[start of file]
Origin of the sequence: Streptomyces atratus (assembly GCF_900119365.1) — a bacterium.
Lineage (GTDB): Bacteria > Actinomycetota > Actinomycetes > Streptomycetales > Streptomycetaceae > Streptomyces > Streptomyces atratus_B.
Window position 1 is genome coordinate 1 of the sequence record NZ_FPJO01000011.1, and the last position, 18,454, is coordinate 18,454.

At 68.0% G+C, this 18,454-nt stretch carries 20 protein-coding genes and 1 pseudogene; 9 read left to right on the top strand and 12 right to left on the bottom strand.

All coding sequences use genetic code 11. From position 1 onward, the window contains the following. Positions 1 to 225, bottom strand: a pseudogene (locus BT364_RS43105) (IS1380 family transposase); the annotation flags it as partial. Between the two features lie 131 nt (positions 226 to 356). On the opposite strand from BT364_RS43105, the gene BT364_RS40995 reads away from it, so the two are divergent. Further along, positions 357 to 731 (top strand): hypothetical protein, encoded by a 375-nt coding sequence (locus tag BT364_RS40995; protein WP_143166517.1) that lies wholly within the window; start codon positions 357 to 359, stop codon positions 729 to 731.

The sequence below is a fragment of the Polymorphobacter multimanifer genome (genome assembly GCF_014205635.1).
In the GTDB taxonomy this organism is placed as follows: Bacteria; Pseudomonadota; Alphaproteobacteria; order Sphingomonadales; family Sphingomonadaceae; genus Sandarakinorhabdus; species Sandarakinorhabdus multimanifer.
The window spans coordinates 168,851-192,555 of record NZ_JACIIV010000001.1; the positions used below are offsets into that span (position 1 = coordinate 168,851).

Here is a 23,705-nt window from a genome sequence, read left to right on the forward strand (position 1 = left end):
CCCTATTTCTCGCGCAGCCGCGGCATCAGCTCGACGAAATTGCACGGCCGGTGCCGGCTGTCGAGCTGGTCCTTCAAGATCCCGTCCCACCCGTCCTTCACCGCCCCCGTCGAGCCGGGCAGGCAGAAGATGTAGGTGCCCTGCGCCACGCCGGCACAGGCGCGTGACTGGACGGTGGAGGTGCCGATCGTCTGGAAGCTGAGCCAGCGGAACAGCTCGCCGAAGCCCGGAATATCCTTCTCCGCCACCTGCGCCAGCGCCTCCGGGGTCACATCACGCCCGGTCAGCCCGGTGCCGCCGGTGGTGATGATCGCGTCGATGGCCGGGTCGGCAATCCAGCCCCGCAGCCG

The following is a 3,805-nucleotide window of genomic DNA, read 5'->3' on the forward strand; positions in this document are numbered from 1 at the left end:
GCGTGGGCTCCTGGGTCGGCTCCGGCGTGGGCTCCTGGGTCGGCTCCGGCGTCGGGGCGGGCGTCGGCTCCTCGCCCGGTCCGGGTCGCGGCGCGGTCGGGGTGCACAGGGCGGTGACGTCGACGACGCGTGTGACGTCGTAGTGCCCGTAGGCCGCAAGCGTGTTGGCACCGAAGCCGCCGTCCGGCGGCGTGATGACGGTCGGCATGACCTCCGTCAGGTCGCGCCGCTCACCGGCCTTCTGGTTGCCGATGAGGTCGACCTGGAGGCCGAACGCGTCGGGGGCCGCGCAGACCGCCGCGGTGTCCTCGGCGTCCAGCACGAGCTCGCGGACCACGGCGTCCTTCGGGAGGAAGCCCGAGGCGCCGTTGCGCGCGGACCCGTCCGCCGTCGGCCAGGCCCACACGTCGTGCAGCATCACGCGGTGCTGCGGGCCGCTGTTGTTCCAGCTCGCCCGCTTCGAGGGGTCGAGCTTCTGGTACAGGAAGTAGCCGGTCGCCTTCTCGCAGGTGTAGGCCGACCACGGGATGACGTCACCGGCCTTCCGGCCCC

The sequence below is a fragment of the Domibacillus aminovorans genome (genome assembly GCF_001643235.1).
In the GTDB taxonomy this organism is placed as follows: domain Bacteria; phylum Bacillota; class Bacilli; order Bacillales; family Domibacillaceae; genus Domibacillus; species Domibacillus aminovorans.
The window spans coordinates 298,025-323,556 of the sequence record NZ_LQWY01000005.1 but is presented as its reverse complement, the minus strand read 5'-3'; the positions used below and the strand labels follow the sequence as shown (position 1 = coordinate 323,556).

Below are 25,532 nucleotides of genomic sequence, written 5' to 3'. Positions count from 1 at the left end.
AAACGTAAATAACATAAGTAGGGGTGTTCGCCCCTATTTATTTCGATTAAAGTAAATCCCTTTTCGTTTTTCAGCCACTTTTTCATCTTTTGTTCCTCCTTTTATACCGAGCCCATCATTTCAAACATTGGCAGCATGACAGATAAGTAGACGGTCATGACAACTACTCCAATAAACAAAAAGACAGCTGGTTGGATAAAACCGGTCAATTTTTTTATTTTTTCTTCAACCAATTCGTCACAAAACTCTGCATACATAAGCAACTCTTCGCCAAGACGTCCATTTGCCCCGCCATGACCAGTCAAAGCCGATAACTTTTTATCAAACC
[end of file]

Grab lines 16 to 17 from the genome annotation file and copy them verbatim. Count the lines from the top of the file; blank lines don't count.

Below are 25,532 nucleotides of genomic sequence, written 5' to 3'. Positions count from 1 at the left end.
AAACGTAAATAACATAAGTAGGGGTGTTCGCCCCTATTTATTTCGATTAAAGTAAATCCCTTTTCGTTTTTCAGCCACTTTTTCATCTTTTGTTCCTCCTTTTATACCGAGCCCATCATTTCAAACATTGGCAGCATGACAGATAAGTAGACGGTCATGACAACTACTCCAATAAACAAAAAGACAGCTGGTTGGATAAAACCGGTCAATTTTTTTATTTTTTCTTCAACCAATTCGTCACAAAACTCTGCATACATAAGCAACTCTTCGCCAAGACGTCCATTTGCCCCGCCATGACCAGTCAAAGCCGATAACTTTTTATCAAACC